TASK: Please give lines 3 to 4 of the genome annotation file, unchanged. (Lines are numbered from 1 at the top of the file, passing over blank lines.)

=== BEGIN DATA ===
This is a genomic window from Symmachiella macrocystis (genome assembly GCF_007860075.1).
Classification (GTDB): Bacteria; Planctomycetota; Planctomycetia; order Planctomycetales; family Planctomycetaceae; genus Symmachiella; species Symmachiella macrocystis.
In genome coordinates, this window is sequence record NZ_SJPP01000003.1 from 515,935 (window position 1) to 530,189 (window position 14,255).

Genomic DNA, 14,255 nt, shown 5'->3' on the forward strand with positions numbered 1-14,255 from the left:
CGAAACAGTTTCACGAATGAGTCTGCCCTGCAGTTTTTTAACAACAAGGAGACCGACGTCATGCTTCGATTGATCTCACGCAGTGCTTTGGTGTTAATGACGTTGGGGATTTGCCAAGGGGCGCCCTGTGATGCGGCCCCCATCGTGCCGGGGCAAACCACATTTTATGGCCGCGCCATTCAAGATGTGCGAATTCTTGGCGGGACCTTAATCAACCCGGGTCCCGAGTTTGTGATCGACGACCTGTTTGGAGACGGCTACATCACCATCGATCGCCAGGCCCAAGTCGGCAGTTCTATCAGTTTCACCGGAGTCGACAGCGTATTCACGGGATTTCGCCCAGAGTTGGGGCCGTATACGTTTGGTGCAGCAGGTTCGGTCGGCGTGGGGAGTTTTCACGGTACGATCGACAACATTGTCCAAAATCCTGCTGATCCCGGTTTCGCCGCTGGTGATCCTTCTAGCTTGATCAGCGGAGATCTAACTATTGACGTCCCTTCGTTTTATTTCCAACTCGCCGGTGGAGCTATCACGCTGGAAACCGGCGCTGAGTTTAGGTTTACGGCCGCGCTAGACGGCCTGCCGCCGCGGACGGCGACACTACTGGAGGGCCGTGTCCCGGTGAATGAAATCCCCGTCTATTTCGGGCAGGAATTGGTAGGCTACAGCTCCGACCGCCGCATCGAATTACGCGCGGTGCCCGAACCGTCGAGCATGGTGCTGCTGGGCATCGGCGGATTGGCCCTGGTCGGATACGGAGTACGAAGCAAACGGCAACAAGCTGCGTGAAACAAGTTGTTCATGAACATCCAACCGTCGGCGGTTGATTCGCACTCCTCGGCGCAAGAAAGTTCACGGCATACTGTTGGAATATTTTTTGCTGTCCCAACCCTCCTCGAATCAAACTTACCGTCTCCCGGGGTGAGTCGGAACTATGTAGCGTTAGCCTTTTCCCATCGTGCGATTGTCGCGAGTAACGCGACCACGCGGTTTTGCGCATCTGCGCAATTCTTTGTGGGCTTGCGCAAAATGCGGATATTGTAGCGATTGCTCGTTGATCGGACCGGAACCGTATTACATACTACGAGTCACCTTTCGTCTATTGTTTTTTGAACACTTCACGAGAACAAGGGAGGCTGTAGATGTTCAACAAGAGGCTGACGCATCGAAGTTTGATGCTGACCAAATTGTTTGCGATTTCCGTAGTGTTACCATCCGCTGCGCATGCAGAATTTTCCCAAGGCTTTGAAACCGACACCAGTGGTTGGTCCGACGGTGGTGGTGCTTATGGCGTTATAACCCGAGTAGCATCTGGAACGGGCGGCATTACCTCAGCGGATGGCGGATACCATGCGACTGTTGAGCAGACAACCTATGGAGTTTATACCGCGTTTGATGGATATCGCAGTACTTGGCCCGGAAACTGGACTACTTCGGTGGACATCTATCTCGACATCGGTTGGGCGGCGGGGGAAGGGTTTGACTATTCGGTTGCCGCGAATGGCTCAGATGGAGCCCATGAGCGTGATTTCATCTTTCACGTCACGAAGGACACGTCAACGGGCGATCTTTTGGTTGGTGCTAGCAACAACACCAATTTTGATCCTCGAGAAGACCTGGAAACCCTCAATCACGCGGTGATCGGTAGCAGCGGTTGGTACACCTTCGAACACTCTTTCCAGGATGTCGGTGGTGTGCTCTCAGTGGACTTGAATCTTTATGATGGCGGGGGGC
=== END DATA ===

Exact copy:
In genome coordinates, this window is sequence record NZ_SJPP01000003.1 from 515,935 (window position 1) to 530,189 (window position 14,255).

Genomic DNA, 14,255 nt, shown 5'->3' on the forward strand with positions numbered 1-14,255 from the left: